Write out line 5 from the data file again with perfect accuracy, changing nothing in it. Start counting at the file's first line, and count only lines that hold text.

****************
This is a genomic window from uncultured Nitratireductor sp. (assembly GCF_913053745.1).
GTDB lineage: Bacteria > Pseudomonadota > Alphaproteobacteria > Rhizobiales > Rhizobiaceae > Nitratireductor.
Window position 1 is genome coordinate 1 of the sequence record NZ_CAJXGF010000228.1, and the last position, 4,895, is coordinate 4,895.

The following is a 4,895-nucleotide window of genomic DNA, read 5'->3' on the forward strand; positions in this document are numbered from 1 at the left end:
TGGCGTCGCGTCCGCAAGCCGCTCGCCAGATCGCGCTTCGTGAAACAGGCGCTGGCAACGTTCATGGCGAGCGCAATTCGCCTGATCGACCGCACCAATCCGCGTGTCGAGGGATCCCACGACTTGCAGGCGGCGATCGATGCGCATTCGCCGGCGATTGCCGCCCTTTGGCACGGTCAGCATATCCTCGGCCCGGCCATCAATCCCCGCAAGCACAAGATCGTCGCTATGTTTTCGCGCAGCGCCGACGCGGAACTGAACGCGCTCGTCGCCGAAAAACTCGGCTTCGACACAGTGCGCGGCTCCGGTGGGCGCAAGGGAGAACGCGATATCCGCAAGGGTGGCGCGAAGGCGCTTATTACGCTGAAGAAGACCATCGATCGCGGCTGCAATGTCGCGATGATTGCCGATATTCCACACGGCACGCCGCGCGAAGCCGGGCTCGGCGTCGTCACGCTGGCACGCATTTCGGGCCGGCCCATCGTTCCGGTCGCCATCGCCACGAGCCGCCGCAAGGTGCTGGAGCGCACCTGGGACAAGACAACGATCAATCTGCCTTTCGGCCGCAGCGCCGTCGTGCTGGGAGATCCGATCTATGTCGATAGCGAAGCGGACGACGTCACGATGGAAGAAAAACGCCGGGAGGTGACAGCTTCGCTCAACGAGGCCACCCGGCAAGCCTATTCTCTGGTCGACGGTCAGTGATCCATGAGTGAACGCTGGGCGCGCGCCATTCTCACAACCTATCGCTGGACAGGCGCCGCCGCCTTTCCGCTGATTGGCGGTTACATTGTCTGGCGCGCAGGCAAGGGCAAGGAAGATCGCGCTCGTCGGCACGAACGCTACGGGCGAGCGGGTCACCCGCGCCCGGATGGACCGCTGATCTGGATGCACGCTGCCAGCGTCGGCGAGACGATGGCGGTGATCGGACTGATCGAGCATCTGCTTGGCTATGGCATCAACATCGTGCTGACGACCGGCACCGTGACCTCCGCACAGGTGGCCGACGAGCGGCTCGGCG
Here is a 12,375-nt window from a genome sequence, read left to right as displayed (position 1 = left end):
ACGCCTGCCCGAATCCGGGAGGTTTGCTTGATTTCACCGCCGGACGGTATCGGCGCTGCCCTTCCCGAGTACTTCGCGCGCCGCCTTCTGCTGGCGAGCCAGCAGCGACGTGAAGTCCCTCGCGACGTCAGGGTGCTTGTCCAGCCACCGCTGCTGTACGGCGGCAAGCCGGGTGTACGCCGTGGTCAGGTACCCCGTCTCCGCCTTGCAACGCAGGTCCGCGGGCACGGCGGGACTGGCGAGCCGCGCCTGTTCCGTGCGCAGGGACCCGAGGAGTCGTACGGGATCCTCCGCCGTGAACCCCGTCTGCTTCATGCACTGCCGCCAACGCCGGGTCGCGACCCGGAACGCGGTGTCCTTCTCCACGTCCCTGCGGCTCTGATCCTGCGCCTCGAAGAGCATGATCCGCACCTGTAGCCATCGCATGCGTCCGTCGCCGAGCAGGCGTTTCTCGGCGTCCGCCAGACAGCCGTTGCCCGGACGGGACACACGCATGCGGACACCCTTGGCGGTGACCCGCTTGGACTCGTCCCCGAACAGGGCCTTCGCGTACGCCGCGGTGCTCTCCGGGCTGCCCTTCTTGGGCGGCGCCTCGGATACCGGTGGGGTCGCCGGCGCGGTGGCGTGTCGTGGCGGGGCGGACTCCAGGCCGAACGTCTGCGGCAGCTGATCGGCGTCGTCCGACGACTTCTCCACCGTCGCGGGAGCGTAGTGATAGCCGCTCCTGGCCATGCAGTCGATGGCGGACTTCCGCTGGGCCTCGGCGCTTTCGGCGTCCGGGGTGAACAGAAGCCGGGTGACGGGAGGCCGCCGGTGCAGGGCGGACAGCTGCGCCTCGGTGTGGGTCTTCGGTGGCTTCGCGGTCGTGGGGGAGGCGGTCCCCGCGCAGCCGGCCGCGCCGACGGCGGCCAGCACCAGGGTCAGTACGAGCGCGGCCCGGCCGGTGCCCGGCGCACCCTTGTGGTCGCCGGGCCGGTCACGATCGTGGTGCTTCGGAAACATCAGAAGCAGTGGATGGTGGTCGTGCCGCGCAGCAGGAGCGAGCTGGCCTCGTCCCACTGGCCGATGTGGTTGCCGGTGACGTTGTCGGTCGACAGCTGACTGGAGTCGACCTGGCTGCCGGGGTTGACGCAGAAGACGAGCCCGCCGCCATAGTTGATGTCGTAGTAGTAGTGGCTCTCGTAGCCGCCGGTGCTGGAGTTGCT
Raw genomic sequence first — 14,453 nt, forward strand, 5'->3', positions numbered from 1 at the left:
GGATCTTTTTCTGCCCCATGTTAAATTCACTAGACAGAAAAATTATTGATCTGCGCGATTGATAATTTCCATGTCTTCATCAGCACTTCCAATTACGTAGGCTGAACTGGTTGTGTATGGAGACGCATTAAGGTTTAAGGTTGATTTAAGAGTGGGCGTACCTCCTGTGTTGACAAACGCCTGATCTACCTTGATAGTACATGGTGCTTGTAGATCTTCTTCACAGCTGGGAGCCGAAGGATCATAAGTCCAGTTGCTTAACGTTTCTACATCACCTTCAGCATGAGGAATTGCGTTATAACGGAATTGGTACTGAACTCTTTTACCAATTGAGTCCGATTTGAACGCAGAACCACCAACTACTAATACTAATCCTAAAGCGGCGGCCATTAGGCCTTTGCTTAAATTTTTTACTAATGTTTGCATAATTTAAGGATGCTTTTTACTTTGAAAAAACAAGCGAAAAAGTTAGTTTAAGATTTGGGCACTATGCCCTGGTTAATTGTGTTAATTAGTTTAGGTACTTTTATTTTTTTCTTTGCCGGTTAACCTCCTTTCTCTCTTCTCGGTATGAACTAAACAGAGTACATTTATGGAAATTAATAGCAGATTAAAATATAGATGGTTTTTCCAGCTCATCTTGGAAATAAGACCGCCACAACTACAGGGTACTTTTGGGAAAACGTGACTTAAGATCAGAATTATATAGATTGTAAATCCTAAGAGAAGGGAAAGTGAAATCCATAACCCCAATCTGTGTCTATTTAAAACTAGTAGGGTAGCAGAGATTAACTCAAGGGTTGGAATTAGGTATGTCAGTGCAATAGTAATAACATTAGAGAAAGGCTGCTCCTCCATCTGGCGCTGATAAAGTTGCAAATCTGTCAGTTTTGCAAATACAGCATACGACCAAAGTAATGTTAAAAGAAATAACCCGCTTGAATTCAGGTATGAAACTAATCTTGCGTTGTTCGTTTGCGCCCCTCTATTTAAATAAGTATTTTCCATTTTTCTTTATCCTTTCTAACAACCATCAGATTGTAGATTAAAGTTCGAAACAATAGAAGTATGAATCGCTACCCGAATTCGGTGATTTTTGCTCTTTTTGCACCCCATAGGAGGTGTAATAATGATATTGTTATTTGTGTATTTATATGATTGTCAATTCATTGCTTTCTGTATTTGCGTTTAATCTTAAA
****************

TGGCGTCGCGTCCGCAAGCCGCTCGCCAGATCGCGCTTCGTGAAACAGGCGCTGGCAACGTTCATGGCGAGCGCAATTCGCCTGATCGACCGCACCAATCCGCGTGTCGAGGGATCCCACGACTTGCAGGCGGCGATCGATGCGCATTCGCCGGCGATTGCCGCCCTTTGGCACGGTCAGCATATCCTCGGCCCGGCCATCAATCCCCGCAAGCACAAGATCGTCGCTATGTTTTCGCGCAGCGCCGACGCGGAACTGAACGCGCTCGTCGCCGAAAAACTCGGCTTCGACACAGTGCGCGGCTCCGGTGGGCGCAAGGGAGAACGCGATATCCGCAAGGGTGGCGCGAAGGCGCTTATTACGCTGAAGAAGACCATCGATCGCGGCTGCAATGTCGCGATGATTGCCGATATTCCACACGGCACGCCGCGCGAAGCCGGGCTCGGCGTCGTCACGCTGGCACGCATTTCGGGCCGGCCCATCGTTCCGGTCGCCATCGCCACGAGCCGCCGCAAGGTGCTGGAGCGCACCTGGGACAAGACAACGATCAATCTGCCTTTCGGCCGCAGCGCCGTCGTGCTGGGAGATCCGATCTATGTCGATAGCGAAGCGGACGACGTCACGATGGAAGAAAAACGCCGGGAGGTGACAGCTTCGCTCAACGAGGCCACCCGGCAAGCCTATTCTCTGGTCGACGGTCAGTGATCCATGAGTGAACGCTGGGCGCGCGCCATTCTCACAACCTATCGCTGGACAGGCGCCGCCGCCTTTCCGCTGATTGGCGGTTACATTGTCTGGCGCGCAGGCAAGGGCAAGGAAGATCGCGCTCGTCGGCACGAACGCTACGGGCGAGCGGGTCACCCGCGCCCGGATGGACCGCTGATCTGGATGCACGCTGCCAGCGTCGGCGAGACGATGGCGGTGATCGGACTGATCGAGCATCTGCTTGGCTATGGCATCAACATCGTGCTGACGACCGGCACCGTGACCTCCGCACAGGTGGCCGACGAGCGGCTCGGCG